White v. Wallace

Filing 32

MEMORANDUM: Accordingly, the Court concludes that the petition is untimely. Therefore, it will be dismissed. A separate order of dismissal will accompany this Memorandum. Signed by District Judge Carol E. Jackson on 4/13/17. (JAB)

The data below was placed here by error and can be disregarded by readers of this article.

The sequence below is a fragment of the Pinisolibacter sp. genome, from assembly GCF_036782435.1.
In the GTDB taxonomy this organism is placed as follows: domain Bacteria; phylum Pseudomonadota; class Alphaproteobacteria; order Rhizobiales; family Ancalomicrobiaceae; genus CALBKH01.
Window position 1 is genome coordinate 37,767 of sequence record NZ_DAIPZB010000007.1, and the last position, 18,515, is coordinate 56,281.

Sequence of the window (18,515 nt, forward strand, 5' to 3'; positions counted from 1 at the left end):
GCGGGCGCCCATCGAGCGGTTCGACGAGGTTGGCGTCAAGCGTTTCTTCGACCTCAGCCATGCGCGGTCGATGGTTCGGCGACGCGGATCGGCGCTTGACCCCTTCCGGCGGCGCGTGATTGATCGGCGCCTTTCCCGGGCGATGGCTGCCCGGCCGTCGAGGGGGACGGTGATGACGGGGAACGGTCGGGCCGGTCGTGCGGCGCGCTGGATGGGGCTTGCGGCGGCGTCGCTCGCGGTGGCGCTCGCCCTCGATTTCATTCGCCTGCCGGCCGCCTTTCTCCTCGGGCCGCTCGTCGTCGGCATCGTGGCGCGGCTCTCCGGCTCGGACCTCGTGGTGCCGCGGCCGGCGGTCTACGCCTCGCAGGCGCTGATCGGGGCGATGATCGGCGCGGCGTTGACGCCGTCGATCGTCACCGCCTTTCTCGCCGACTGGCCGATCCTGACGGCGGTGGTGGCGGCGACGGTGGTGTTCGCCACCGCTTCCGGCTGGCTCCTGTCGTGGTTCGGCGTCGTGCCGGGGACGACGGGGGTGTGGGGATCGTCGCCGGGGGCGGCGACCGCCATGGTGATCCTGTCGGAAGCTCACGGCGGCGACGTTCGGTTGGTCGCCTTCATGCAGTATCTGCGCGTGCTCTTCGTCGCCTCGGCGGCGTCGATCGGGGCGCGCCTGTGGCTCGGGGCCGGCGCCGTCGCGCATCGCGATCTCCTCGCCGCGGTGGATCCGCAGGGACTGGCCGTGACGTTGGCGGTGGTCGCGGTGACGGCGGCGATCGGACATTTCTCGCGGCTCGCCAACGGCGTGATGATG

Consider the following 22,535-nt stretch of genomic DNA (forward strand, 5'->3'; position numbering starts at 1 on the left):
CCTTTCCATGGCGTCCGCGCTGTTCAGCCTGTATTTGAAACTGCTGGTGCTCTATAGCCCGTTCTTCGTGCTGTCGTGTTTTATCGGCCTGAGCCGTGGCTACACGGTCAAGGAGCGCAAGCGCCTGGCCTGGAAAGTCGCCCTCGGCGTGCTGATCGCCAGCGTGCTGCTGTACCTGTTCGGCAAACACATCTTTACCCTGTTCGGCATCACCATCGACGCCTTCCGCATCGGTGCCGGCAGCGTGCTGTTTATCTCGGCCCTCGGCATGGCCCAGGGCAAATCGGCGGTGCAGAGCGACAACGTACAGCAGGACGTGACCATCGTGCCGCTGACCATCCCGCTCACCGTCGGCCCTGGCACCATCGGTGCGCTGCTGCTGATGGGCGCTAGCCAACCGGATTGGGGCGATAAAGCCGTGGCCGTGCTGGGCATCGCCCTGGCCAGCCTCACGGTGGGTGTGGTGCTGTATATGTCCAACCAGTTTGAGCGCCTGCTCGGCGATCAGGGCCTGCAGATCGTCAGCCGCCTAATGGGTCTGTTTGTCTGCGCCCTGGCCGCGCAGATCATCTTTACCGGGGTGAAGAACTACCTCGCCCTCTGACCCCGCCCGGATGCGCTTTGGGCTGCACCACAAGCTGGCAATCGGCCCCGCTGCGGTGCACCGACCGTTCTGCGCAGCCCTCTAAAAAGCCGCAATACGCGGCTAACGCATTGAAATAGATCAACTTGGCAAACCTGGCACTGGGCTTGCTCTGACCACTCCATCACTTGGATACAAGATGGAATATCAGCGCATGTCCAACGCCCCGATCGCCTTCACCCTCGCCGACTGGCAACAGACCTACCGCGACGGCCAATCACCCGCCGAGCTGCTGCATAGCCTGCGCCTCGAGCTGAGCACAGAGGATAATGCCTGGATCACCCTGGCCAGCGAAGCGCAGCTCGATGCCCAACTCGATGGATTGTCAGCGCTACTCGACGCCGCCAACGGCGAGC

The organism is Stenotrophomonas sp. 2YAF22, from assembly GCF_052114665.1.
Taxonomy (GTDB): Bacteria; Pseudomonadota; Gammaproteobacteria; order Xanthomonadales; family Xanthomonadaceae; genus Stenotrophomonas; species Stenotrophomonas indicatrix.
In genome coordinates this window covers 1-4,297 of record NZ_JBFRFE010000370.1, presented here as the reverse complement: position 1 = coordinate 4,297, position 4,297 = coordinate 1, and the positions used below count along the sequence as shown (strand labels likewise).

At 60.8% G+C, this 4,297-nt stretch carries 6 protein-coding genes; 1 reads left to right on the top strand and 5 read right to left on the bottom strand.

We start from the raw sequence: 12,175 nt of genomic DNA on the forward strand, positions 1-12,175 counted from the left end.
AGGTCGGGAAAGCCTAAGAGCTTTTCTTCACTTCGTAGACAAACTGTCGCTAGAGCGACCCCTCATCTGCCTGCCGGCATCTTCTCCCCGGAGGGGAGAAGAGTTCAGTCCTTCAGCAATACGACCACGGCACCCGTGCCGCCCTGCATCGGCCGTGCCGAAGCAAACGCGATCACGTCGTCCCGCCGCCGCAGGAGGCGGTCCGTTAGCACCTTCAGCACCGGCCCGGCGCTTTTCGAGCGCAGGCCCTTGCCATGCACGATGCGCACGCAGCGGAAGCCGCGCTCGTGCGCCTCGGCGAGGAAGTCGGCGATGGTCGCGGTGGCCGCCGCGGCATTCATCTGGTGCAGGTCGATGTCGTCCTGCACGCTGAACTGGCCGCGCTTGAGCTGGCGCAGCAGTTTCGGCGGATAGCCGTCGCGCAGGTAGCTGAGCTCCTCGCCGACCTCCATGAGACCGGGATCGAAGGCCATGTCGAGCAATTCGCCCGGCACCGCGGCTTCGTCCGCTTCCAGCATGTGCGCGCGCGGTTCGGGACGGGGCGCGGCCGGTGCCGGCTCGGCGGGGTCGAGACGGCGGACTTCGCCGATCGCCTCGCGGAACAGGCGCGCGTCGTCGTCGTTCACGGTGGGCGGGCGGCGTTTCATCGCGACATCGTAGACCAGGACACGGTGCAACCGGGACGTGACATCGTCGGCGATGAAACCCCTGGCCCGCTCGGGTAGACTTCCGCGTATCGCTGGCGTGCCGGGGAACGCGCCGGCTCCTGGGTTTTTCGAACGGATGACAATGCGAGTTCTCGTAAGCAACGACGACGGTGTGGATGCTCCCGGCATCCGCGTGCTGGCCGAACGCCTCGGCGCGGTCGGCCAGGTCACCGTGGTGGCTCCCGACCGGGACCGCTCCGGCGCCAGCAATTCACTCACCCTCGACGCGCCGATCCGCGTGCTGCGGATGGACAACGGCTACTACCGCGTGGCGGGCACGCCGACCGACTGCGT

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UNITED STATES DISTRICT COURT EASTERN DISTRICT OF MISSOURI EASTERN DIVISION DEWAYNE WHITE, Petitioner, vs. IAN WALLACE, Respondent. ) ) ) ) ) ) ) ) ) Case No. 4:14-CV-732 (CEJ) MEMORANDUM This matter is before the Court on the petition of DeWayne White for a writ of habeas corpus pursuant to 28 U.S.C. § 2254. The respondent has filed a response in opposition. I. Background Petitioner DeWayne White is presently incarcerated at the Southeast Correctional Center pursuant to the sentence and judgment of the Circuit Court of Saint Louis County. On August 2, 2011, a jury convicted petitioner of two counts of first-degree statutory sodomy, one count of first-degree statutory rape, and one count of first-degree child molestation. The trial court sentenced petitioner as a prior offender to three terms of life imprisonment and one term of fifteen years, to run concurrent with one another, and consecutive to the sentence imposed in another case. Doc. #15-2 at 62-66. Petitioner appealed his conviction and, on September 4, 2012, the Missouri Court of Appeals affirmed. State v. White, No. ED97347 (Mo. Ct. App. Sept. 4, 2012). Doc. #15-5. On August 12, 2013, petitioner filed a motion for postconviction relief pursuant to Missouri Supreme Court Rule 29.15. On December 19, 2012, the postconviction court dismissed the motion as untimely. Doc. #15-7 at 4. Petitioner filed the instant petition on April 10, 2014. II. Discussion A one-year statute of limitations applies to habeas corpus petitions filed pursuant to 28 U.S.C. § 2254. For state prisoners, the limitations period runs from “the date on which the judgment became final by the conclusion of direct review or the expiration of the time for seeking such review.” § 2244(d)(1)(A). Where, as here, a prisoner does not seek transfer to the state supreme court after direct appeal, his judgment becomes final when the time to seek such discretionary review expires. Gonzalez v. Thaler, --- U.S. ---, 132 S. Ct. 641 (2012). In Missouri, the time for seeking review by the supreme court is fifteen days. Mo.S.Ct.R. 83.02. Thus, petitioner’s judgment became final on September 19, 2012. He did not place his § 2254 petition in the prison mail system until April 8, 2014, 566 days after his conviction became final. Doc. #1-3. The petition is thus time-barred unless the statutory period was tolled. The one-year statute of limitations is tolled during the pendency of a “properly-filed” application for postconviction relief. § 2244(d)(2). A postconviction motion that was rejected by the state court as untimely under the state’s statute of limitations is not “properly filed” for the purposes of § 2244(d)(2). Pace v. DiGuglielmo, 544 U.S. 408, 414 (2005) (“When a postconviction petition is untimely under state law, that is the end of the matter for purposes of § 2244(d)(2).”) (citation omitted). Thus, petitioner is not entitled to statutory tolling.1 A petitioner seeking equitable tolling must show “(1) that he has been pursuing his rights 1 Even if the postconviction motion could be deemed “properly filed,” it was only pending for a total of 98 days. 2 diligently, and (2) that some extraordinary circumstance stood in his way” and prevented timely filing. Holland v. Florida, 560 U.S. 631, 649 (2010). Id. at 649 (citation omitted). Here, petitioner does not claim that he can meet the requirements for equitable tolling. Rather, he argues that the Court “has the power to inquire into any constitutional defect in a criminal trial” and that “[c]onventional notions of fidelity and procedural bars in criminal litigation cannot be permitted to def[l]ect the manifest Federal Policy that Federal Constitutional Rights of person[al] liberty shall not be denied without the fullest opportunity for plenary Federal Judicial review.” Doc. #29 at 15. Petitioner is incorrect — the Court may not consider his habeas corpus petition unless he can show he is entitled to equitable tolling. A review of the record in this case does not establish either that he was diligent in his pursuit of his rights or that an extraordinary circumstance prevented him from complying with the requirements of § 2244(d)(1). Accordingly, the Court concludes that the petition is untimely. Therefore, it will be dismissed. A separate order of dismissal will accompany this Memorandum. CAROL E. JACKSON UNITED STATES DISTRICT JUDGE Dated this 13th day of April, 2017. 3

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